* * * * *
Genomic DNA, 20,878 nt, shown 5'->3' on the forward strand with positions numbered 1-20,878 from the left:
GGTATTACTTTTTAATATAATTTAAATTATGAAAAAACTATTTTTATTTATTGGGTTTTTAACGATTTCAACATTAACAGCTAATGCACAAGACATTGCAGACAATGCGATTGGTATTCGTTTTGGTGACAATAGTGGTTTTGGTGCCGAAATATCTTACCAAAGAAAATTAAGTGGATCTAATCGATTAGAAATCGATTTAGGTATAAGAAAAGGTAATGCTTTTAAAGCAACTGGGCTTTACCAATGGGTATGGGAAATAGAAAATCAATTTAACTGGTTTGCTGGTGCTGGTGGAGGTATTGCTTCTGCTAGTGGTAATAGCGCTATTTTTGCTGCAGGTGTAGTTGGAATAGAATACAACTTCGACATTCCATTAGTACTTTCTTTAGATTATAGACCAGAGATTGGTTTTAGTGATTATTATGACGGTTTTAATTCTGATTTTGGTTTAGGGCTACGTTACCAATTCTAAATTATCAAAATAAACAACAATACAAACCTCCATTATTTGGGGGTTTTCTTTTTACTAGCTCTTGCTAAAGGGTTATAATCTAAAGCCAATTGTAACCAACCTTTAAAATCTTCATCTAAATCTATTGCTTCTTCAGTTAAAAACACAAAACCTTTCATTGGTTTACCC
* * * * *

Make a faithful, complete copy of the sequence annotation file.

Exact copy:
Genomic DNA, 20,878 nt, shown 5'->3' on the forward strand with positions numbered 1-20,878 from the left:
GGTATTACTTTTTAATATAATTTAAATTATGAAAAAACTATTTTTATTTATTGGGTTTTTAACGATTTCAACATTAACAGCTAATGCACAAGACATTGCAGACAATGCGATTGGTATTCGTTTTGGTGACAATAGTGGTTTTGGTGCCGAAATATCTTACCAAAGAAAATTAAGTGGATCTAATCGATTAGAAATCGATTTAGGTATAAGAAAAGGTAATGCTTTTAAAGCAACTGGGCTTTACCAATGGGTATGGGAAATAGAAAATCAATTTAACTGGTTTGCTGGTGCTGGTGGAGGTATTGCTTCTGCTAGTGGTAATAGCGCTATTTTTGCTGCAGGTGTAGTTGGAATAGAATACAACTTCGACATTCCATTAGTACTTTCTTTAGATTATAGACCAGAGATTGGTTTTAGTGATTATTATGACGGTTTTAATTCTGATTTTGGTTTAGGGCTACGTTACCAATTCTAAATTATCAAAATAAACAACAATACAAACCTCCATTATTTGGGGGTTTTCTTTTTACTAGCTCTTGCTAAAGGGTTATAATCTAAAGCCAATTGTAACCAACCTTTAAAATCTTCATCTAAATCTATTGCTTCTTCAGTTAAAAACACAAAACCTTTCATTGGTTTACCC